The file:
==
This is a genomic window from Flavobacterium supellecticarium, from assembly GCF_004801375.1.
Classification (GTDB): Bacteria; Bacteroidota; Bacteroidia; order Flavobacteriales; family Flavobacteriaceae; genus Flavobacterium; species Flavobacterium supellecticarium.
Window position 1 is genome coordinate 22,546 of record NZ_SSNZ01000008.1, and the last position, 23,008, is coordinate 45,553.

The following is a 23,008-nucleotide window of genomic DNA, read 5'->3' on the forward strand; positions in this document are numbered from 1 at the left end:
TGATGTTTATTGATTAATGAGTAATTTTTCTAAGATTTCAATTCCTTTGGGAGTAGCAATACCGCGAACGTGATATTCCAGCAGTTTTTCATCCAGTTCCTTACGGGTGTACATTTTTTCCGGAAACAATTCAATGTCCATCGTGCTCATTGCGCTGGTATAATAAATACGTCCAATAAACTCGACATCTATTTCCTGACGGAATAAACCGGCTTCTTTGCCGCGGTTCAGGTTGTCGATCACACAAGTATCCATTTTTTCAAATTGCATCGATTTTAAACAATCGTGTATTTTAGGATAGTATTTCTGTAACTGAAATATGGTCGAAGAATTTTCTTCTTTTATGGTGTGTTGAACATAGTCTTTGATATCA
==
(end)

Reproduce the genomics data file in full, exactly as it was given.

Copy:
This is a genomic window from Flavobacterium supellecticarium, from assembly GCF_004801375.1.
Classification (GTDB): Bacteria; Bacteroidota; Bacteroidia; order Flavobacteriales; family Flavobacteriaceae; genus Flavobacterium; species Flavobacterium supellecticarium.
Window position 1 is genome coordinate 22,546 of record NZ_SSNZ01000008.1, and the last position, 23,008, is coordinate 45,553.

The following is a 23,008-nucleotide window of genomic DNA, read 5'->3' on the forward strand; positions in this document are numbered from 1 at the left end:
TGATGTTTATTGATTAATGAGTAATTTTTCTAAGATTTCAATTCCTTTGGGAGTAGCAATACCGCGAACGTGATATTCCAGCAGTTTTTCATCCAGTTCCTTACGGGTGTACATTTTTTCCGGAAACAATTCAATGTCCATCGTGCTCATTGCGCTGGTATAATAAATACGTCCAATAAACTCGACATCTATTTCCTGACGGAATAAACCGGCTTCTTTGCCGCGGTTCAGGTTGTCGATCACACAAGTATCCATTTTTTCAAATTGCATCGATTTTAAACAATCGTGTATTTTAGGATAGTATTTCTGTAACTGAAATATGGTCGAAGAATTTTCTTCTTTTATGGTGTGTTGAACATAGTCTTTGATATCA